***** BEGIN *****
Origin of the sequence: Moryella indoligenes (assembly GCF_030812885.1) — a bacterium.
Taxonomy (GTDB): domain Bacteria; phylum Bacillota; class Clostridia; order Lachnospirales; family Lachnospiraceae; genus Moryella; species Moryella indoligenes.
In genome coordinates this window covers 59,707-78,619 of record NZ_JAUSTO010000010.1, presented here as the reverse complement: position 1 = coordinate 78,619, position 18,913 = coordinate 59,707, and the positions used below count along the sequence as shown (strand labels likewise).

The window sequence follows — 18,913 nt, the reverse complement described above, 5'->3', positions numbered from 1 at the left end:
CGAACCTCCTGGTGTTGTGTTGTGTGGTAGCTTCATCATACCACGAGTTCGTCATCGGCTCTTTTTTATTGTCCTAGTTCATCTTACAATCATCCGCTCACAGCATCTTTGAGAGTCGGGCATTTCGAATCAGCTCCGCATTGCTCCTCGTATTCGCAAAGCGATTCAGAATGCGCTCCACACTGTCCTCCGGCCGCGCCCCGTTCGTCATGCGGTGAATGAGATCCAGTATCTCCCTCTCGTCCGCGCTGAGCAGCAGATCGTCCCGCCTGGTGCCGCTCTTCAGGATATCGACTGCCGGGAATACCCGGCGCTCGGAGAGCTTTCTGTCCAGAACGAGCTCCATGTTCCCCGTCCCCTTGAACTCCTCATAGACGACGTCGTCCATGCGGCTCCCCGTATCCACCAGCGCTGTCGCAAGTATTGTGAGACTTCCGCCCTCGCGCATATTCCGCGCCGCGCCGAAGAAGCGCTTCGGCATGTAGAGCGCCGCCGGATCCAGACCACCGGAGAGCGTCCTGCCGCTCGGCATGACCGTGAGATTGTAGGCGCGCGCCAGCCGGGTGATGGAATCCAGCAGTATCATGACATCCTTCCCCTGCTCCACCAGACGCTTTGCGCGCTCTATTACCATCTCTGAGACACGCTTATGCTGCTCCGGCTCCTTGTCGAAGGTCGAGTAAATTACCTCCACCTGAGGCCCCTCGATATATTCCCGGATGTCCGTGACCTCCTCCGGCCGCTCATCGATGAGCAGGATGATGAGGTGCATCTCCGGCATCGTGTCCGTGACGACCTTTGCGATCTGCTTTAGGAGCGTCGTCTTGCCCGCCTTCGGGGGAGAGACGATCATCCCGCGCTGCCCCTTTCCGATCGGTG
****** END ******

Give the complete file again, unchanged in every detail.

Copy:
Origin of the sequence: Moryella indoligenes (assembly GCF_030812885.1) — a bacterium.
Taxonomy (GTDB): domain Bacteria; phylum Bacillota; class Clostridia; order Lachnospirales; family Lachnospiraceae; genus Moryella; species Moryella indoligenes.
In genome coordinates this window covers 59,707-78,619 of record NZ_JAUSTO010000010.1, presented here as the reverse complement: position 1 = coordinate 78,619, position 18,913 = coordinate 59,707, and the positions used below count along the sequence as shown (strand labels likewise).

The window sequence follows — 18,913 nt, the reverse complement described above, 5'->3', positions numbered from 1 at the left end:
CGAACCTCCTGGTGTTGTGTTGTGTGGTAGCTTCATCATACCACGAGTTCGTCATCGGCTCTTTTTTATTGTCCTAGTTCATCTTACAATCATCCGCTCACAGCATCTTTGAGAGTCGGGCATTTCGAATCAGCTCCGCATTGCTCCTCGTATTCGCAAAGCGATTCAGAATGCGCTCCACACTGTCCTCCGGCCGCGCCCCGTTCGTCATGCGGTGAATGAGATCCAGTATCTCCCTCTCGTCCGCGCTGAGCAGCAGATCGTCCCGCCTGGTGCCGCTCTTCAGGATATCGACTGCCGGGAATACCCGGCGCTCGGAGAGCTTTCTGTCCAGAACGAGCTCCATGTTCCCCGTCCCCTTGAACTCCTCATAGACGACGTCGTCCATGCGGCTCCCCGTATCCACCAGCGCTGTCGCAAGTATTGTGAGACTTCCGCCCTCGCGCATATTCCGCGCCGCGCCGAAGAAGCGCTTCGGCATGTAGAGCGCCGCCGGATCCAGACCACCGGAGAGCGTCCTGCCGCTCGGCATGACCGTGAGATTGTAGGCGCGCGCCAGCCGGGTGATGGAATCCAGCAGTATCATGACATCCTTCCCCTGCTCCACCAGACGCTTTGCGCGCTCTATTACCATCTCTGAGACACGCTTATGCTGCTCCGGCTCCTTGTCGAAGGTCGAGTAAATTACCTCCACCTGAGGCCCCTCGATATATTCCCGGATGTCCGTGACCTCCTCCGGCCGCTCATCGATGAGCAGGATGATGAGGTGCATCTCCGGCATCGTGTCCGTGACGACCTTTGCGATCTGCTTTAGGAGCGTCGTCTTGCCCGCCTTCGGGGGAGAGACGATCATCCCGCGCTGCCCCTTTCCGATCGGTG